When you travel solo on a plane, train or bus it’s always pot luck as to who you’ll be sitting next to.
Sometimes your surprise travel buddy can turn into a new friend or business associate while at other times you can’t wait to disembark to escape relentless conversation, loud music or bad odours.
But when it comes to the etiquette of managing a stranger by your side, what is the best way to go? Psychologist Judi James tells MailOnline Travel that it’s essential to read body language – putting your ‘dog face’ on if you want to shoo someone away or getting humorous if you want to make friends or flirt.
Nice to meet you! When you travel solo on a plane, train or bus it’s always pot luck as to who you’ll be sat next to
James says the top sign that someone doesn’t want to engage in conversation is when they show their ‘dog face’.
Explaining the facial deterrent she says: ‘It’s the blank, deadpan expression that we use when we are on transport and in lifts where we are invading social spacial zones with strangers and want to announce we mean no threat and prefer to be invisible.
JUDI JAMES’ TRAVEL ETIQUETTE TIPS
HOW TO AVOID CONVERSATION
- ‘Dog Facing’, a blank, deadpan facial expression, means we just want to be left alone
- Mobile phones can be used as a modern trick of avoidance
- Get stuck into some serious texting or go through all your old voicemails
HOW TO START A CONVERSATION
- You must talk about some shared experience
- The best ice-breakers are small off-piste events like travel delays or bad flight food
HOW TO FLIRT
- When possible sit or stand opposite your love interest
- Sustain a first eye glance for half a second longer than normal and wait to see if your interest is returned via a mirrored glance of interest
- If it is, you should then aim to make them laugh – humour is the safest form of flirting under these circumstances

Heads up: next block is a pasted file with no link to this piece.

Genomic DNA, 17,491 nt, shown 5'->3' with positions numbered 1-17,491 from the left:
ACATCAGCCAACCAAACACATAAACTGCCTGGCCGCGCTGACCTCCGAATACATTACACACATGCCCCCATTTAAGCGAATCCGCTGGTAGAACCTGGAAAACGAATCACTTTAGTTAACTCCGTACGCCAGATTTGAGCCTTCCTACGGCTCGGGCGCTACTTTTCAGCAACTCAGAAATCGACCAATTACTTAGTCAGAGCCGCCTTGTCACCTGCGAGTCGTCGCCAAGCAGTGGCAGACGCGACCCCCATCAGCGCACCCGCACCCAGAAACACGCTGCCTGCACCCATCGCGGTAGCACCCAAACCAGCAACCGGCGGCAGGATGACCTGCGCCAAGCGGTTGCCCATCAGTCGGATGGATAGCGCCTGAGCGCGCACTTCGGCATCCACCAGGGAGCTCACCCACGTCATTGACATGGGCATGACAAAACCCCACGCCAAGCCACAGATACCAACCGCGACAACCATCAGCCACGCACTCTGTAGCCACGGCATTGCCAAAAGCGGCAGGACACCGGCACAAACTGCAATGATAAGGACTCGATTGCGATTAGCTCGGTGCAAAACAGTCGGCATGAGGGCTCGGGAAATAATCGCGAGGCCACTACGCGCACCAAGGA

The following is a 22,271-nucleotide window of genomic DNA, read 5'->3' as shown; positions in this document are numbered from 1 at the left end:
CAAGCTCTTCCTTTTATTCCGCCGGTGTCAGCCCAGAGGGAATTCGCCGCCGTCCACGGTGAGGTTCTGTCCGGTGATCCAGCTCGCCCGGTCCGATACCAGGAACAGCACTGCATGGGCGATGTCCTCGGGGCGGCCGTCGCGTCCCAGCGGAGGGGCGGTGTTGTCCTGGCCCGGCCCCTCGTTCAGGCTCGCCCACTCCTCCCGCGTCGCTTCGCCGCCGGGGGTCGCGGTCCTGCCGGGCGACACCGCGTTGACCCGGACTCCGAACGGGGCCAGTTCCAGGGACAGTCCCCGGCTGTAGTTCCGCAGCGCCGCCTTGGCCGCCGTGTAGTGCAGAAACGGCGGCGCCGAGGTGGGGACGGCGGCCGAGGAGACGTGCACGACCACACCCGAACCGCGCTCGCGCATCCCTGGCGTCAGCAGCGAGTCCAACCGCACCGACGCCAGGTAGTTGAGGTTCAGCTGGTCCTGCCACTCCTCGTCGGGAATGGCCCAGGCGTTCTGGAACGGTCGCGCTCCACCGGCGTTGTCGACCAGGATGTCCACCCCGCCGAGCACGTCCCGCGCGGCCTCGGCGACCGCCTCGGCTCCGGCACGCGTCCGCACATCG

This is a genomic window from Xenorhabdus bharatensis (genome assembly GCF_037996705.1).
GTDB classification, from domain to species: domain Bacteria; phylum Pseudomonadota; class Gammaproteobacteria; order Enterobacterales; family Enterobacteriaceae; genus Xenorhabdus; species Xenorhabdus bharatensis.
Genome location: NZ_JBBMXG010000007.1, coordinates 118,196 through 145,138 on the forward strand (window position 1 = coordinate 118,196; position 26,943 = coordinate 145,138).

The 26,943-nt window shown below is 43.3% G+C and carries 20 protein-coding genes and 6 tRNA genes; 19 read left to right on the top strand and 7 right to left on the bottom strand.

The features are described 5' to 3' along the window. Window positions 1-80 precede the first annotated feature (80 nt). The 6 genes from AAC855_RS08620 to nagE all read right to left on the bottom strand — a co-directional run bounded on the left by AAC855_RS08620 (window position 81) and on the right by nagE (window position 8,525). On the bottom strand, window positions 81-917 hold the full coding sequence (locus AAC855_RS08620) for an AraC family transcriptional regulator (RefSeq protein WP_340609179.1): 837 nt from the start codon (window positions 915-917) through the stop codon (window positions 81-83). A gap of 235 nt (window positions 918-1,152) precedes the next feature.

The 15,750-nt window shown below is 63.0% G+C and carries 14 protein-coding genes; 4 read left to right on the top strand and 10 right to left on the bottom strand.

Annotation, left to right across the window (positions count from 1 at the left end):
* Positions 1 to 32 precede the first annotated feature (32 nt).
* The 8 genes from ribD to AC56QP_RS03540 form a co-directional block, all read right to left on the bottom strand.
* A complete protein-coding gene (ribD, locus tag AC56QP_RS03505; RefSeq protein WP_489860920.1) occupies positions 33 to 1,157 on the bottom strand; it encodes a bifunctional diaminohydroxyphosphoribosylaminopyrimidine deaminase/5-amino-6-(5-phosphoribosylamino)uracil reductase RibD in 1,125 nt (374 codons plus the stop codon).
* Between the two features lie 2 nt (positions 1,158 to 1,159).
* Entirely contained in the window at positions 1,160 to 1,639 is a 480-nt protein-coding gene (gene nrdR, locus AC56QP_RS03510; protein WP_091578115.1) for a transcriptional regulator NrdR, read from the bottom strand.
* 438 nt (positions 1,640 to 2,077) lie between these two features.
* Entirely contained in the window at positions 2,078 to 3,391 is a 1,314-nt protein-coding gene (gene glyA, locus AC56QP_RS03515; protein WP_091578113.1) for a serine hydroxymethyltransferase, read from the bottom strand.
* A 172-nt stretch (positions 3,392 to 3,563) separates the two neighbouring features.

MAJOR FAUX PAS
- Never be persistent in terms of eye contact while sitting next to someone on a plane, train or bus
- Asking lots of questions or even touching are major no-nos
‘The eyes are devoid of expression and are not focused on anything, just staring into space.
‘It makes us look miserable but it’s an animal survival technique like a lizard keeping very very still to avoid attack by a snake.’
James says people also use their mobile phones to create a barrier if they are disinterested in making small talk.
When they’re engrossed in ‘serious texting’ or sifting through voicemails, this is a sure sign that they want you to go away.
If you’re keen to get talking to your seat partner, James says it’s essential to talk about some kind of shared experience.
Sometime travel delays, bad food, freezing air condition or turbulence can act as handy ice-breakers.
If there is a romantic interest lurking, James says the situation has to be carefully manoeuvred.
She notes that sitting right next to someone is a ‘tragically bad flirting position as it makes the other person feel vulnerable’.
James says the trick to flirting with a fellow traveller is to sustain a first eye glance for half a second longer than normal and wait to see if your interest is returned via a mirrored glance.
If it is, then you should then aim to make your love interest laugh.
Judi James is a behaviour analyst and author of The Body Language Bible
James adds that ‘humour is the safest form of flirting under these circumstances’.
Full-time aviation blogger Ben Schlappig of One Mile At A Time, says that he is always ‘apprehensive about talking to seatmates on a plane’.
He says he gets annoyed that people don’t pick up on signals, such as those mentioned by James.
The 26-year-old notes in a recent blog post that he’s been in numerous situations where chatty seatmates don’t get the hint to stop talking when he gives curt responses or puts headphones on.
He concludes: ‘My main frustration is when people don’t apply logic to situations.’
Offering another point of view Karl Chong, the co-founder of the million-dollar company Groupon Singapore, says he has made numerous useful business contacts on flights.
In a piece for CNBC he says his favourite time to strike up conversation is an hour before landing at a destination when the cabin lights are bright and the meal has just been served. ‘People are awake and generally happy at this time,’ he notes.
He also asks to borrow pens from people when landing cards are handed out to get a conversation going. Off the plane, airport lounges and departure gate queues are other opportunities for making new business buddies.
Chong said on one plane journey he said he connected with people from seven nationalities who worked across six different industries.
Body language expert James says the biggest blunders travellers can make when getting to know their seat partner are ‘being persistent in terms of eye contact, asking lots of questions or even touching’.
Judi James is a behaviour analyst and author of The Body Language Bible.